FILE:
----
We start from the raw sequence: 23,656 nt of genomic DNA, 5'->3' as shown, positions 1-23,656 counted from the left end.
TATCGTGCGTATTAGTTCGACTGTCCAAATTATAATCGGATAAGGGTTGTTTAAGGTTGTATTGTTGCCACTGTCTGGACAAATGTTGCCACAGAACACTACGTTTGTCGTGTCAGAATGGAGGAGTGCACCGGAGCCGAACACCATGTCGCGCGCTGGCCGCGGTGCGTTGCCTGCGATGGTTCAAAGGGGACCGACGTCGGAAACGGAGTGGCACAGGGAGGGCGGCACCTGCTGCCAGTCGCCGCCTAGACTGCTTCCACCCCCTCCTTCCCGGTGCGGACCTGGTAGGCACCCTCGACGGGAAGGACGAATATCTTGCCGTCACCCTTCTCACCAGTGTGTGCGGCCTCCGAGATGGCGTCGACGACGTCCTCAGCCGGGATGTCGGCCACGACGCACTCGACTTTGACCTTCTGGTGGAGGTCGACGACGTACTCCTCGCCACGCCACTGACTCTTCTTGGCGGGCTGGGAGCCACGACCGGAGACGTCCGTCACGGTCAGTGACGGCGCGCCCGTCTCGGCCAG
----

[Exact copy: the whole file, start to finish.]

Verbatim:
We start from the raw sequence: 23,656 nt of genomic DNA, 5'->3' as shown, positions 1-23,656 counted from the left end.
TATCGTGCGTATTAGTTCGACTGTCCAAATTATAATCGGATAAGGGTTGTTTAAGGTTGTATTGTTGCCACTGTCTGGACAAATGTTGCCACAGAACACTACGTTTGTCGTGTCAGAATGGAGGAGTGCACCGGAGCCGAACACCATGTCGCGCGCTGGCCGCGGTGCGTTGCCTGCGATGGTTCAAAGGGGACCGACGTCGGAAACGGAGTGGCACAGGGAGGGCGGCACCTGCTGCCAGTCGCCGCCTAGACTGCTTCCACCCCCTCCTTCCCGGTGCGGACCTGGTAGGCACCCTCGACGGGAAGGACGAATATCTTGCCGTCACCCTTCTCACCAGTGTGTGCGGCCTCCGAGATGGCGTCGACGACGTCCTCAGCCGGGATGTCGGCCACGACGCACTCGACTTTGACCTTCTGGTGGAGGTCGACGACGTACTCCTCGCCACGCCACTGACTCTTCTTGGCGGGCTGGGAGCCACGACCGGAGACGTCCGTCACGGTCAGTGACGGCGCGCCCGTCTCGGCCAG